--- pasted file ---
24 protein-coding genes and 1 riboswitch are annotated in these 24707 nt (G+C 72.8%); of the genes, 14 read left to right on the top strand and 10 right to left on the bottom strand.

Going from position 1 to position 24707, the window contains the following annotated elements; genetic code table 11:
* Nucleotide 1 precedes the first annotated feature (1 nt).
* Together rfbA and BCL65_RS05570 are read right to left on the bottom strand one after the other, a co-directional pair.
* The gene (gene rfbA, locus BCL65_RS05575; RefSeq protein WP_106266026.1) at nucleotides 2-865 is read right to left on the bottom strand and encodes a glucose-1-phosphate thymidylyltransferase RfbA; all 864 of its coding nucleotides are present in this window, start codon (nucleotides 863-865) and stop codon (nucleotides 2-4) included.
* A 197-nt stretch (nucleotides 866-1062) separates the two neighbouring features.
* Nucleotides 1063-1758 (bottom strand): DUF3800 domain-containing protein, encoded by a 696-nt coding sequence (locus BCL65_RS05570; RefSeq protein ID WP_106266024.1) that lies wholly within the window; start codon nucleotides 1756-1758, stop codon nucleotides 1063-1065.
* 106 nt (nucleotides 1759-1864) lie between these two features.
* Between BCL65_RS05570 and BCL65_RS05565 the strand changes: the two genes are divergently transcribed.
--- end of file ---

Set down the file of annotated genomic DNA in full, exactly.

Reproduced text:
24 protein-coding genes and 1 riboswitch are annotated in these 24707 nt (G+C 72.8%); of the genes, 14 read left to right on the top strand and 10 right to left on the bottom strand.

Going from position 1 to position 24707, the window contains the following annotated elements; genetic code table 11:
* Nucleotide 1 precedes the first annotated feature (1 nt).
* Together rfbA and BCL65_RS05570 are read right to left on the bottom strand one after the other, a co-directional pair.
* The gene (gene rfbA, locus BCL65_RS05575; RefSeq protein WP_106266026.1) at nucleotides 2-865 is read right to left on the bottom strand and encodes a glucose-1-phosphate thymidylyltransferase RfbA; all 864 of its coding nucleotides are present in this window, start codon (nucleotides 863-865) and stop codon (nucleotides 2-4) included.
* A 197-nt stretch (nucleotides 866-1062) separates the two neighbouring features.
* Nucleotides 1063-1758 (bottom strand): DUF3800 domain-containing protein, encoded by a 696-nt coding sequence (locus BCL65_RS05570; RefSeq protein ID WP_106266024.1) that lies wholly within the window; start codon nucleotides 1756-1758, stop codon nucleotides 1063-1065.
* 106 nt (nucleotides 1759-1864) lie between these two features.
* Between BCL65_RS05570 and BCL65_RS05565 the strand changes: the two genes are divergently transcribed.